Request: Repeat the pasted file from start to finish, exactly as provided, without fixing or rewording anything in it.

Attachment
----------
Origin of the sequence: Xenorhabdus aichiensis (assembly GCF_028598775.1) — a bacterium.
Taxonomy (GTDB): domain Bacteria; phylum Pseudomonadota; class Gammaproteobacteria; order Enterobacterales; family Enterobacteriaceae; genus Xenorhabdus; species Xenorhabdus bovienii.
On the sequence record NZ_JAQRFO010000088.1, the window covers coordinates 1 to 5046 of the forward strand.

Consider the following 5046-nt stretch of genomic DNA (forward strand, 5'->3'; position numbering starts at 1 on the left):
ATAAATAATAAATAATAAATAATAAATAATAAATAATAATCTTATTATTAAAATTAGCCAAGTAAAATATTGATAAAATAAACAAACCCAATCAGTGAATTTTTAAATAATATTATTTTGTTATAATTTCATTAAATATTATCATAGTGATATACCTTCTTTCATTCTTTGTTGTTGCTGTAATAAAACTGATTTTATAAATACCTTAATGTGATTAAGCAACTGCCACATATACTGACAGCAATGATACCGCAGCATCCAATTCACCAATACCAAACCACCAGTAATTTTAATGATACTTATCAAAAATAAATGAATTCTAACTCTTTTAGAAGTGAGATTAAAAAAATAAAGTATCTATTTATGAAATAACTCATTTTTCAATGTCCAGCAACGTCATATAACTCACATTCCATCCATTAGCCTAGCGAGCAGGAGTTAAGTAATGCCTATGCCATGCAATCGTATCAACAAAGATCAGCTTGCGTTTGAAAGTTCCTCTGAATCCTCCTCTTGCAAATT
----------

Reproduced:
Origin of the sequence: Xenorhabdus aichiensis (assembly GCF_028598775.1) — a bacterium.
Taxonomy (GTDB): domain Bacteria; phylum Pseudomonadota; class Gammaproteobacteria; order Enterobacterales; family Enterobacteriaceae; genus Xenorhabdus; species Xenorhabdus bovienii.
On the sequence record NZ_JAQRFO010000088.1, the window covers coordinates 1 to 5046 of the forward strand.

Consider the following 5046-nt stretch of genomic DNA (forward strand, 5'->3'; position numbering starts at 1 on the left):
ATAAATAATAAATAATAAATAATAAATAATAAATAATAATCTTATTATTAAAATTAGCCAAGTAAAATATTGATAAAATAAACAAACCCAATCAGTGAATTTTTAAATAATATTATTTTGTTATAATTTCATTAAATATTATCATAGTGATATACCTTCTTTCATTCTTTGTTGTTGCTGTAATAAAACTGATTTTATAAATACCTTAATGTGATTAAGCAACTGCCACATATACTGACAGCAATGATACCGCAGCATCCAATTCACCAATACCAAACCACCAGTAATTTTAATGATACTTATCAAAAATAAATGAATTCTAACTCTTTTAGAAGTGAGATTAAAAAAATAAAGTATCTATTTATGAAATAACTCATTTTTCAATGTCCAGCAACGTCATATAACTCACATTCCATCCATTAGCCTAGCGAGCAGGAGTTAAGTAATGCCTATGCCATGCAATCGTATCAACAAAGATCAGCTTGCGTTTGAAAGTTCCTCTGAATCCTCCTCTTGCAAATT